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Confirmation bias

Shravan Vasishth is unimpressed by this evidence that was given to support the claim that being bilingual postpones symptoms of dementia:

Screen Shot 2016-07-26 at 1.23.27 PM

My reaction: Seems like there could be some selection issues, no?

Shravan: Also, low sample size, and confirming what she already believes. I would be more impressed if she found evidence against the bilingual advantage.

Me: Hmmm, that last bit is tricky, as there’s also a motivation for people to find surprising, stunning results.

Shravan: Yes, but you will never find that this surprising, stunning result is something that goes against the author’s own previously published work. It always goes against someone *else*’s. I find this issue to be the most surprising and worrying of all, even more than p-hacking, that we only ever find evidence consistent with our beliefs and theories, never against.

Indeed, Shravan’s example confirms what I already thought about scientists.


  1. Alex says:

    Education is typically seen as ‘protective’ against dementia, presumably at least in part due to its correlation with other positive factors (SES, good brain function, and so on). The bilinguals also score numerically lower on the neuropsych/behavioral tests. I would consider a later onset of dementia to be surprising/stunning, barring actually reading the article.

  2. paul alper says:

    Bialystok did this back in 2014 so why is it today’s topic? How far behind is the Blog? Although p-value does not have much standing in this Blog, here is what can be found with the numbers given:

    For MCI
    Sample N Mean StDev SE Mean
    1 38 62.2 13.2 2.1
    2 36 66.9 11.1 1.8

    Difference = μ (1) – μ (2)
    Estimate for difference: -4.70
    95% CI for difference: (-10.34, 0.94)
    T-Test of difference = 0 (vs ≠): T-Value = -1.66 P-Value = 0.101 DF = 71

    For AD
    Sample N Mean StDev SE Mean
    1 35 72.2 10.3 1.7
    2 40 78.80 8.80 1.4

    Difference = μ (1) – μ (2)
    Estimate for difference: -6.60
    95% CI for difference: (-11.05, -2.15)
    T-Test of difference = 0 (vs ≠): T-Value = -2.96 P-Value = 0.004 DF = 67

    Below is a NYT article about Bialystok’s investigations of the benefits of bilingualism:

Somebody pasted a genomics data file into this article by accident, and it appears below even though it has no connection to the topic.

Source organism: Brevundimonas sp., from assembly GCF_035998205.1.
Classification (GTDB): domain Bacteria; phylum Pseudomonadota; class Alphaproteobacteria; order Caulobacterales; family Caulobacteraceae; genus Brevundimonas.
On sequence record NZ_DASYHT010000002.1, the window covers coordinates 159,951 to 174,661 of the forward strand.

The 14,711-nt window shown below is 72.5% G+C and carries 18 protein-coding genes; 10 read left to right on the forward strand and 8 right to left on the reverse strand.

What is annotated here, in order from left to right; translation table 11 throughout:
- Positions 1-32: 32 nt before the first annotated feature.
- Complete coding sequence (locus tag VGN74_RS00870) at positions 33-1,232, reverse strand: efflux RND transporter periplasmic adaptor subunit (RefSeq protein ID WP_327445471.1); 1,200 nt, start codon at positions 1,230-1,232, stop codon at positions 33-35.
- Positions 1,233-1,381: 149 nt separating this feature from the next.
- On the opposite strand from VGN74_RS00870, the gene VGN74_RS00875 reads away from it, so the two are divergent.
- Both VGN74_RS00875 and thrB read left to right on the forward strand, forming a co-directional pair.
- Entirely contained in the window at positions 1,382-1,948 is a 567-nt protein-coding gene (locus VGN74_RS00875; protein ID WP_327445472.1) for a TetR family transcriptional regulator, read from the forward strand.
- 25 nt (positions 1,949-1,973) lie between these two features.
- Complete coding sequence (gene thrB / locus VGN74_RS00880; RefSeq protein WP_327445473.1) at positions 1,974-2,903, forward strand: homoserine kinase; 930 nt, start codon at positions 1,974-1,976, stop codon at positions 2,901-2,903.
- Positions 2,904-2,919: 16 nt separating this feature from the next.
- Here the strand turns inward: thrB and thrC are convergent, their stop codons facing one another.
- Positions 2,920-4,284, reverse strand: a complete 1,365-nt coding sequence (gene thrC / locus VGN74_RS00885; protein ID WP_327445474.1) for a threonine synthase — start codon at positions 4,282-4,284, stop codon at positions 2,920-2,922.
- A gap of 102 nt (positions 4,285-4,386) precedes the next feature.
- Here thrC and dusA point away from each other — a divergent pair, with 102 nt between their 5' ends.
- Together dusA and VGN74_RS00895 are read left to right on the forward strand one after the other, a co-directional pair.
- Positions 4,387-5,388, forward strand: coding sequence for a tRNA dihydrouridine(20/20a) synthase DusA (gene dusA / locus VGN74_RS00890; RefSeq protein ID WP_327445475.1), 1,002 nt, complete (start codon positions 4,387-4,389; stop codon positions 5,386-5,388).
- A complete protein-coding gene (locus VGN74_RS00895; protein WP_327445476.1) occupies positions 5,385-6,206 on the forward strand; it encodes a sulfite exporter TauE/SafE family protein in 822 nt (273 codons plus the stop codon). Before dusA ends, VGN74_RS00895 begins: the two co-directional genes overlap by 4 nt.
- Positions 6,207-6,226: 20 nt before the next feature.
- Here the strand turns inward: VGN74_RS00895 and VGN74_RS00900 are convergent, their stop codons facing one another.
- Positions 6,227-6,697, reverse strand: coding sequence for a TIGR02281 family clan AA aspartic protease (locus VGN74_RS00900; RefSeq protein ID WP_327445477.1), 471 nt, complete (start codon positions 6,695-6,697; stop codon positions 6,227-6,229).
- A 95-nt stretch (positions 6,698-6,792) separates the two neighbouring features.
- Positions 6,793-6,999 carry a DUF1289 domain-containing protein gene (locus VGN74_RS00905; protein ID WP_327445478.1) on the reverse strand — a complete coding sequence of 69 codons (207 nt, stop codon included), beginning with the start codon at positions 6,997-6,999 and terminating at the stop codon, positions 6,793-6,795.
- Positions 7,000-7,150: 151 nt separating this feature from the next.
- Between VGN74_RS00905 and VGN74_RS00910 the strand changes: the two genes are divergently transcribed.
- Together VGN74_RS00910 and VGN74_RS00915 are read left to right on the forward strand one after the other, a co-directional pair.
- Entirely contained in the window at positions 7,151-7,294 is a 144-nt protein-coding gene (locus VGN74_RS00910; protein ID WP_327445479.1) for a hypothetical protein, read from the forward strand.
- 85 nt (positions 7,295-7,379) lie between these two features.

• Shravan says:

      I think I saw this article mentioned on twitter in June 2016, so Andrew’s blog is at most on a six month lag (although I think he did say once that it was on a three month lag). Someone on twitter even extrapolated as follows: “Bialystok has found this is a continuous variable, so even a little bilingualism helps although a lot helps even more”.

      Table 3 in the paper is interesting, because if one were in the business of arguing that bilingualism affords no advantage, you could easily argue with the same table as follows: “Nine comparisons, corrected for multiple comparisons (absolute value of critical t=2.7, corrected alpha=0.005), showed no evidence of a bilingual advantage in these tests.”

      Actually, am I mistaken or is the second comparison on the right hand side (AD) in bold for the stroop effect not statistically significant even at alpha 0.05?

      [1] -1.750235

      I probably calculated something wrong here?

      • Shravan says:

        Oh, OK, now I understand. Actually Table 3 is meant to show that the monolinguals and bilinguals are at a comparable cognitive level:

        Second, the
        general absence of differences between monolinguals and bilinguals
        on the detailed executive function tests within each diagnostic
        group at the time of the first clinic visit (see Table 3) shows that
        the patients in both languages groups were at comparable cognitive
        levels. … This finding confirms previous reports of
        equivalent cognitive levels between monolingual and bilingual